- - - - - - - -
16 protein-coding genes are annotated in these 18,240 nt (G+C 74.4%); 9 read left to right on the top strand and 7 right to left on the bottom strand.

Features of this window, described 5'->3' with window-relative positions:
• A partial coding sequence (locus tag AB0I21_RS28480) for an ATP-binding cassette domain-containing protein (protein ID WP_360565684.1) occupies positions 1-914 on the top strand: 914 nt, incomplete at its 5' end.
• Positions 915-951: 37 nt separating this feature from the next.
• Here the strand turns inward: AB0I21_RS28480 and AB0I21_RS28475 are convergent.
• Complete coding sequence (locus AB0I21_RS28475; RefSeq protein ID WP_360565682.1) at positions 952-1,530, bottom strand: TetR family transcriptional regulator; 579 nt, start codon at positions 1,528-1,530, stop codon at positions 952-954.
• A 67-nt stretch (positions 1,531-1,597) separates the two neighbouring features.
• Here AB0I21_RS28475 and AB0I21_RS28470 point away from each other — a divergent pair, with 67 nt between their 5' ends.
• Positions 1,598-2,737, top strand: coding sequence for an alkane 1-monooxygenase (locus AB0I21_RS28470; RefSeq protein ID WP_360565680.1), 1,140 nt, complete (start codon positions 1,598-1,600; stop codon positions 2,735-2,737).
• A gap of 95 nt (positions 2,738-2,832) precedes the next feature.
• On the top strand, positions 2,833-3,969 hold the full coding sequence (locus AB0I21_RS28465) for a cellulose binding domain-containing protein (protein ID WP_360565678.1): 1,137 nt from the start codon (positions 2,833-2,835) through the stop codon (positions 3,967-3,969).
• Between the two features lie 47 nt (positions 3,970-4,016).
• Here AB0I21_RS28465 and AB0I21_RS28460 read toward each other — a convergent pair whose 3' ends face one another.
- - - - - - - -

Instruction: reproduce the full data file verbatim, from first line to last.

16 protein-coding genes are annotated in these 18,240 nt (G+C 74.4%); 9 read left to right on the top strand and 7 right to left on the bottom strand.

Features of this window, described 5'->3' with window-relative positions:
• A partial coding sequence (locus tag AB0I21_RS28480) for an ATP-binding cassette domain-containing protein (protein ID WP_360565684.1) occupies positions 1-914 on the top strand: 914 nt, incomplete at its 5' end.
• Positions 915-951: 37 nt separating this feature from the next.
• Here the strand turns inward: AB0I21_RS28480 and AB0I21_RS28475 are convergent.
• Complete coding sequence (locus AB0I21_RS28475; RefSeq protein ID WP_360565682.1) at positions 952-1,530, bottom strand: TetR family transcriptional regulator; 579 nt, start codon at positions 1,528-1,530, stop codon at positions 952-954.
• A 67-nt stretch (positions 1,531-1,597) separates the two neighbouring features.
• Here AB0I21_RS28475 and AB0I21_RS28470 point away from each other — a divergent pair, with 67 nt between their 5' ends.
• Positions 1,598-2,737, top strand: coding sequence for an alkane 1-monooxygenase (locus AB0I21_RS28470; RefSeq protein ID WP_360565680.1), 1,140 nt, complete (start codon positions 1,598-1,600; stop codon positions 2,735-2,737).
• A gap of 95 nt (positions 2,738-2,832) precedes the next feature.
• On the top strand, positions 2,833-3,969 hold the full coding sequence (locus AB0I21_RS28465) for a cellulose binding domain-containing protein (protein ID WP_360565678.1): 1,137 nt from the start codon (positions 2,833-2,835) through the stop codon (positions 3,967-3,969).
• Between the two features lie 47 nt (positions 3,970-4,016).
• Here AB0I21_RS28465 and AB0I21_RS28460 read toward each other — a convergent pair whose 3' ends face one another.